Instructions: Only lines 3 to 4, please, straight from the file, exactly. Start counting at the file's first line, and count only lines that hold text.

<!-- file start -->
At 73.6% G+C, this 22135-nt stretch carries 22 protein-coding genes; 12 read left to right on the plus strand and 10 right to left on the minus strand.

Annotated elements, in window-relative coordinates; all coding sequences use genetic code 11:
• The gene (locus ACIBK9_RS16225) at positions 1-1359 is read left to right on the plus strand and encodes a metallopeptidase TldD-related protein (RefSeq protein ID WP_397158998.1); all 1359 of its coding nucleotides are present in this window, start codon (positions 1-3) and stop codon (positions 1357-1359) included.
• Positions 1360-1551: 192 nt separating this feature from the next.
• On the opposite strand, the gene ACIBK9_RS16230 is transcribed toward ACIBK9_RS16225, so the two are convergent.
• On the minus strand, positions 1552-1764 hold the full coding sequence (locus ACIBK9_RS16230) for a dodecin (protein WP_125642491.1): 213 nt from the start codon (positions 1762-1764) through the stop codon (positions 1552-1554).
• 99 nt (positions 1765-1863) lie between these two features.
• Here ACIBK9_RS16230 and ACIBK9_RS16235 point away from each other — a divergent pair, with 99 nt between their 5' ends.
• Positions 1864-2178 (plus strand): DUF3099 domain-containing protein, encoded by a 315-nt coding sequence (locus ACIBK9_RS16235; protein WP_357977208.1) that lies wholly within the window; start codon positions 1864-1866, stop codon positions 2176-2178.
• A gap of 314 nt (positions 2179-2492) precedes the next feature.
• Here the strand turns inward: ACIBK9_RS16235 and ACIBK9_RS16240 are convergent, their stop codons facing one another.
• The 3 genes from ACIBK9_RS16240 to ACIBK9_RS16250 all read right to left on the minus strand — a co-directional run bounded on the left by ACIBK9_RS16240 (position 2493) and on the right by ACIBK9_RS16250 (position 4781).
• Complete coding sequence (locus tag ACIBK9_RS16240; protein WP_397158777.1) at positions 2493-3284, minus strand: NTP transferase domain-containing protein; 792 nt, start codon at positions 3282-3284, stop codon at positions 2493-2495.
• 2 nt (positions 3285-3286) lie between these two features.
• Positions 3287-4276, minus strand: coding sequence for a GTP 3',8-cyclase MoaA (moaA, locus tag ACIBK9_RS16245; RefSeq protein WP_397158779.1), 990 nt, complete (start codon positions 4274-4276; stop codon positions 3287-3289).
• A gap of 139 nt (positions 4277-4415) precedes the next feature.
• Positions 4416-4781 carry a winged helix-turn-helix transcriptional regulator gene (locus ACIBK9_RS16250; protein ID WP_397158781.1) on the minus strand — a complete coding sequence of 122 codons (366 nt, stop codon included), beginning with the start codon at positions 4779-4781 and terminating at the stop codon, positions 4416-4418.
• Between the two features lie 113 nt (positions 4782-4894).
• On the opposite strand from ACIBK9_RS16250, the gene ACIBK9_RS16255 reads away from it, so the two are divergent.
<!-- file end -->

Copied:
• The gene (locus ACIBK9_RS16225) at positions 1-1359 is read left to right on the plus strand and encodes a metallopeptidase TldD-related protein (RefSeq protein ID WP_397158998.1); all 1359 of its coding nucleotides are present in this window, start codon (positions 1-3) and stop codon (positions 1357-1359) included.
• Positions 1360-1551: 192 nt separating this feature from the next.